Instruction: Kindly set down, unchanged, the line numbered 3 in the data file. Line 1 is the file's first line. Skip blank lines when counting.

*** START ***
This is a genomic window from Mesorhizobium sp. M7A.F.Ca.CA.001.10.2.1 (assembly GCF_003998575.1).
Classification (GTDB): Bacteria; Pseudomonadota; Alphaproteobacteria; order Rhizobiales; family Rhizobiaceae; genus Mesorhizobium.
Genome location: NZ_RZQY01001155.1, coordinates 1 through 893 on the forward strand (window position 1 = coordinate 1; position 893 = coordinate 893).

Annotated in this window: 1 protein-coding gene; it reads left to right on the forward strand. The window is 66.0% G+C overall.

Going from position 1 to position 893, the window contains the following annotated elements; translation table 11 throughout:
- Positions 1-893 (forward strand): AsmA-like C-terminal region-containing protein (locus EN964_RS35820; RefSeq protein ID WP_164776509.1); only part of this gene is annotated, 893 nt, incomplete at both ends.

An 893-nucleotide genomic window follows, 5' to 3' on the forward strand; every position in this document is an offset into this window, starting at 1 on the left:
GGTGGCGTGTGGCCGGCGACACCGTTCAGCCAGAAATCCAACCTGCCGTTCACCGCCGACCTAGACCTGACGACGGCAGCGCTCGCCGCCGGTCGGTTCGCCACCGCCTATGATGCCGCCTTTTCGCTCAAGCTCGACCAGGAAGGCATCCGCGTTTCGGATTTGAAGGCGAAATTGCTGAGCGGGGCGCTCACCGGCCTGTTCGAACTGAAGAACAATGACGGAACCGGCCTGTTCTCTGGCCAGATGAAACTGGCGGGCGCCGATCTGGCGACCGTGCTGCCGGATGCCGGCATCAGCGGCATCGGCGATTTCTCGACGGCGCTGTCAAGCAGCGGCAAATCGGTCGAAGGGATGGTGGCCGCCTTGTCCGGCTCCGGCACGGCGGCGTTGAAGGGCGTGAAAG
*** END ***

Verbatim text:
Genome location: NZ_RZQY01001155.1, coordinates 1 through 893 on the forward strand (window position 1 = coordinate 1; position 893 = coordinate 893).